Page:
Black and white photo of Isum Gwin in uniform as Captain of Comapny D, 80th Indiana Volunteer Infantry Regiment, circa 1864-1865, enhanced image.

Isum Gwin
Captain of Company D
1st Lieutenant of Company D
2nd Lieutenant of Company D
1st Sergeant of Company D

80th Indiana Volunteer Infantry
An American Civil War Regiment

Believed taken between September 1864 and early 1865
Shows him wearing the insignia ('shoulder straps') of a Captain
Image and permission to use it courtesy of his Great Grandson Kenny Gwin
Image above has been electronically enhanced by Deep Vee Productions
To view enlarged copies of this and the original image, click HERE

Born _______ __, 1826 at Lanesville in Harrison County, Indiana
Father was ____________________ (17__-18__)
Mother was Mary _____________ (17__-18__)
His wife was ____________________ (18__-18__)
They married ______ __, 18__ at ______________________________
Their children were _________________________________________
He died _______ __, 1907 at _________________________________
He is buried at South Martin Martin Cemetery, Martin County, Indiana

According to his military service records, Isum Gwin was 35 years old and a resident of Alfordsville in Daviess County, Indiana when he was enlisted by John W. Tucker on August 9, 1862 into what became Company D of the 80th Indiana.  Isum was appointed by Tucker as the 1st Sergeant (also called Orderly Sergeant) of Co. D on August 16, 1862.  He was mustered into the Union Army at that rank for a 3 year term of service on September 3, 1862 at Camp Gibson near the town of Princeton in Gibson County, Indiana.  At that time the Army noted he was a "Farmer" and stood "5 feet 7 inches" tall with "blue" eyes, "light" hair and a "fair" complexion.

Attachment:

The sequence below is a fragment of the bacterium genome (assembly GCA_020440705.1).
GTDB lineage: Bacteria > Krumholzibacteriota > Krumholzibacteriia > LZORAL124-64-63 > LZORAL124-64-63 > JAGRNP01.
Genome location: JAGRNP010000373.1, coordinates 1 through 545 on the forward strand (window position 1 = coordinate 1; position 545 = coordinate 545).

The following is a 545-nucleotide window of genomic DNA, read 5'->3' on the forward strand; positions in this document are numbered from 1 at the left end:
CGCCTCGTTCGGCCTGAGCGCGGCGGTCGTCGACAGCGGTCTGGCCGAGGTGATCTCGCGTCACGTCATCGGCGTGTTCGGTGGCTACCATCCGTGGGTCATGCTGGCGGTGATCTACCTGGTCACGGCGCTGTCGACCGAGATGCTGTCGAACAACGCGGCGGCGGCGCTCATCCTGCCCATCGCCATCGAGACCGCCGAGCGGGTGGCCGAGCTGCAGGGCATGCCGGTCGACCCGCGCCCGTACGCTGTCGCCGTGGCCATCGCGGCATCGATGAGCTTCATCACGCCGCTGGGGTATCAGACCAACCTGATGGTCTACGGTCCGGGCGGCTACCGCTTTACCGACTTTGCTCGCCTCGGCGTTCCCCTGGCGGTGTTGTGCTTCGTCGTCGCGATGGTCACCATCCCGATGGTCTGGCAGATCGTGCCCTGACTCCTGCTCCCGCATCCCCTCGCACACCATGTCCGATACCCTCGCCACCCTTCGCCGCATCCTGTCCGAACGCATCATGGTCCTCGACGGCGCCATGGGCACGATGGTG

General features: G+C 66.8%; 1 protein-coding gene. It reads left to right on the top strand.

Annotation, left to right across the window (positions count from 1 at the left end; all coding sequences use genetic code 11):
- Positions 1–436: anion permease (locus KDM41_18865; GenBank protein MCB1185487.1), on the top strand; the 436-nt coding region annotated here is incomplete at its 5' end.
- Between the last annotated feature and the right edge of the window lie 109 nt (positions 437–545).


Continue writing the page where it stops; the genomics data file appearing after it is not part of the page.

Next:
As 1st Sergt., Isum Gwin was the highest ranked Non-Commissioned Officer (NCO) in his company, and was fourth in command after 2nd Lieutenant William F. Green, 1st Lieutenant Jacob Scammahorn and Captain John W. Tucker, the company commander. 

Sergt. Isum was recorded as "Present" with the 80th from its official formation on September 3, 1862 until May 2, 1865.

On October 8, 1862 the 80th took part in the bloody fighting at Perryville in Boyle County, Kentucky. This was the first time the regiment was in combat ('saw the elephant' as they said back then) and it took place just 30 days after it had first drawn its uniforms and weapons. During 2 hours of heavy fighting the 80th lost 25 men killed, 116 wounded, and 16 captured out of the 738 men it took into the battle. This was a 27% casualty rate, and amounted to 45% of all casualties the regiment would suffer during its entire service.  According to his service records, Sergt. Gwin "Lost Coat and Blanket Knapsack Shirt [and] drawers in battle" at Perryville.

According to a letter in the possession of the Gwin family, Sergt. Gwin fell in front of a horse-drawn Army wagon and it ran over his head in late October, 1862 between Lebanon and Danville, Ky. 

On January 30, 1863 Sergt. Gwin was commissioned as the new 2nd Lieut. of Co. D by Indiana Governor Oliver P. Morton, replacing Lieut. Green who had resigned his commission and left the Army on December 20, 1862.  Isum received his commission on March 25, 1863, but then his promotion paperwork got lost.  This resulted in a 6 month delay in mustering him in at his new rank, during which he worked as an officer, but was paid as a 1st Sergt. To add insult to injury, 2nd Sergt. John W. Clark was promoted over Gwin's head to be the new Captain of Co. D when Capt. Tucker was promoted to be the 80th's new Major.